The sea salt air and funny trees welcome me to this new world I’m traveling through with an openness that the rest of the world should show to all graduating kids, but should is not a useful word.
If, at eighteen, I had thought that traveling and experiencing adventure was as easy as saying it, I would have done it with out enjoying it as much as I do now. My seventeen/eighteen year old self would not appreciate the wonder of the trees as much as twenty-one year old me does. Seventeen year old me would not breath in the air of salt and flora with the same exuberance that twenty-one year old me inhales it, and seventeen year old me would not understand the humour in the familiar smell, reminiscent of my peers, that permeates the higher elevations of Cali the way twenty-one year old me does.
My toes felt as though they enjoyed their first wiggle in the soft sand that borders the Pacific Ocean more than any previous wiggle. It is possible.
I’m finding that the world of hard knocks should be met on a motorcycle, and accompanied by a smile that spans fifty states and beyond; something I wouldn’t have guessed at seventeen, and something I would have denied at eighteen.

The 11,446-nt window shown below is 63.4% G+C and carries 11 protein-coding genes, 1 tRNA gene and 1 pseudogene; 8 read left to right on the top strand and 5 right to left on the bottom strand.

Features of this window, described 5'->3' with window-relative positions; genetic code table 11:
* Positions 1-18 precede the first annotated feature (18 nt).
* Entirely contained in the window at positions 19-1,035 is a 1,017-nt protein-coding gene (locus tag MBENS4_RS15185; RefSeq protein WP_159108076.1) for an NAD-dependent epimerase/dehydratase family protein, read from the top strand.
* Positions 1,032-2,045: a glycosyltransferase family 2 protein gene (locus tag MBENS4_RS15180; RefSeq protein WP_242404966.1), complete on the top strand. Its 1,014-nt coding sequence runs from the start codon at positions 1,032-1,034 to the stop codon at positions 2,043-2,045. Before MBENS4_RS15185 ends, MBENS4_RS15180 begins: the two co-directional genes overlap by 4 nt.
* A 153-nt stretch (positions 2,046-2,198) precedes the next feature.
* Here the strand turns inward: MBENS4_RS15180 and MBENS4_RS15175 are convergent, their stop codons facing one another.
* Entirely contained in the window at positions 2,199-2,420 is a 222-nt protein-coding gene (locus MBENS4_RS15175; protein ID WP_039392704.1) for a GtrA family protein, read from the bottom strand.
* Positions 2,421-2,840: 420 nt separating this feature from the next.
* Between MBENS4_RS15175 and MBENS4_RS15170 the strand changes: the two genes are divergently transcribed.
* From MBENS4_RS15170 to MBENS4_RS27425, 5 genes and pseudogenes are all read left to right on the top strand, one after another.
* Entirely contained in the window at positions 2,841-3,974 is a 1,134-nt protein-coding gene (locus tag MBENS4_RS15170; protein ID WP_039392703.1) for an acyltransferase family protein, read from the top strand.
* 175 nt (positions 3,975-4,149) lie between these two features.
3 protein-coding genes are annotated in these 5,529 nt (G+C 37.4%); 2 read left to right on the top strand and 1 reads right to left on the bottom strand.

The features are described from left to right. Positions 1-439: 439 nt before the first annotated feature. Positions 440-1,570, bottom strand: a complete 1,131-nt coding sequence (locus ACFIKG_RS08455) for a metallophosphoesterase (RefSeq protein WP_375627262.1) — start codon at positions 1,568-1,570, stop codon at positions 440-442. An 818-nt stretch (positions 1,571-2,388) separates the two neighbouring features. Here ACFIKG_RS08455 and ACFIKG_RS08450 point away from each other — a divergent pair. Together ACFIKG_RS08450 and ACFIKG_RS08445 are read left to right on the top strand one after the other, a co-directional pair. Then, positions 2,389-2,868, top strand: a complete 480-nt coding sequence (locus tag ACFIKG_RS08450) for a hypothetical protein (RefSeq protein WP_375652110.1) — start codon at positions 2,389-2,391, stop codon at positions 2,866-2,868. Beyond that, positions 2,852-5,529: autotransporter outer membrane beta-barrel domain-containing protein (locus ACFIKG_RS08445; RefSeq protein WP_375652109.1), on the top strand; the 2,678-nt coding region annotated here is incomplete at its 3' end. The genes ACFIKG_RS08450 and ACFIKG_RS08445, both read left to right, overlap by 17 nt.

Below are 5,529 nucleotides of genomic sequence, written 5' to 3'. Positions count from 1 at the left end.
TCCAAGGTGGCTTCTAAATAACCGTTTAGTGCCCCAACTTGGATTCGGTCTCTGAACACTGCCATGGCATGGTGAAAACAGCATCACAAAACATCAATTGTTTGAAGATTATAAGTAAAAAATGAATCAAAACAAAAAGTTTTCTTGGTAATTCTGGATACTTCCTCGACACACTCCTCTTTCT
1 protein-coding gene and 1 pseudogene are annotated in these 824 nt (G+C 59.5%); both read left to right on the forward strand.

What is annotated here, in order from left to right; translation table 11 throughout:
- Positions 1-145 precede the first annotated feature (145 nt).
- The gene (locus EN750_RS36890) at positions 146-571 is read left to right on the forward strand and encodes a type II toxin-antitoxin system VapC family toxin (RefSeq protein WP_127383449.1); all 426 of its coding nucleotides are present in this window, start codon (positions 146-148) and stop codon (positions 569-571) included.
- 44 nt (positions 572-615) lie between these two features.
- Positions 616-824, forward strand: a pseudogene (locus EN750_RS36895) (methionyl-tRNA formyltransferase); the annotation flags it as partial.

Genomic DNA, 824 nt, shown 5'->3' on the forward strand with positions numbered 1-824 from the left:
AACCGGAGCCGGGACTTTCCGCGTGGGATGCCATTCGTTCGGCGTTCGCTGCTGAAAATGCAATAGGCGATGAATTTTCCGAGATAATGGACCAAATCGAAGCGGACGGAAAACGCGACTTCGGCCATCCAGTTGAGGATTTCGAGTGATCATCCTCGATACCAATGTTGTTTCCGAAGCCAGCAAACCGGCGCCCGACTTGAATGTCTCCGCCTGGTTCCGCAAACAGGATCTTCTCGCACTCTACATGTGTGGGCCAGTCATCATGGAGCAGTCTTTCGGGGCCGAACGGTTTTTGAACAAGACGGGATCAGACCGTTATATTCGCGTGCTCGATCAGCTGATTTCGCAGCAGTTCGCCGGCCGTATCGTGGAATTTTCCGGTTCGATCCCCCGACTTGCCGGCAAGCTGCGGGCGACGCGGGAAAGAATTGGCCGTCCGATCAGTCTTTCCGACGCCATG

Life is hard to discern. At eighteen it seemed like it should be easy. I thought that if I followed the rules that were so obviously written out before me in my skewed minds eye I would have a handful of answers handed to me, no problem. I have now learned that there are no rules to life. We live and we die, and what we do in the middle has no owners manual or educational video to go along with it. Discerning is an unnecessary fools errand. My twenty-one year old self is living by this new discovery.
Speaking of discerning, it isn’t uncommon to smell a smell and think that it came from oneself. Discerning smells is necessary. On a motorcycle this is a reality which is often stressing and pock marked with inaccuracy. When a diesel truck passes at close proximity the sudden fear of a piece of motorcycle engine burning is a ridiculous and present conclusion. A truck with a bed full of gas cans gets me nervous about an imaginary fuel leak. The smells of states like Washington and Wyoming were nerve racking for this reason. California smells so sweet, my hypochondria is taking a rest, sitting on the backseat with my baggage and commitments.
California has me by the nostrils. The salty sea water has a habit of sticking to my helmet visor and fogging it so my smell is clearer than my vision most of the time. The coast is beautiful. I was given a week of sunny days to make this coast trip down to San Francisco, and Little Wing and I are enjoying it every bit of the way.
Smelling well with our olfactory senses, even if our own odors cannot say the same.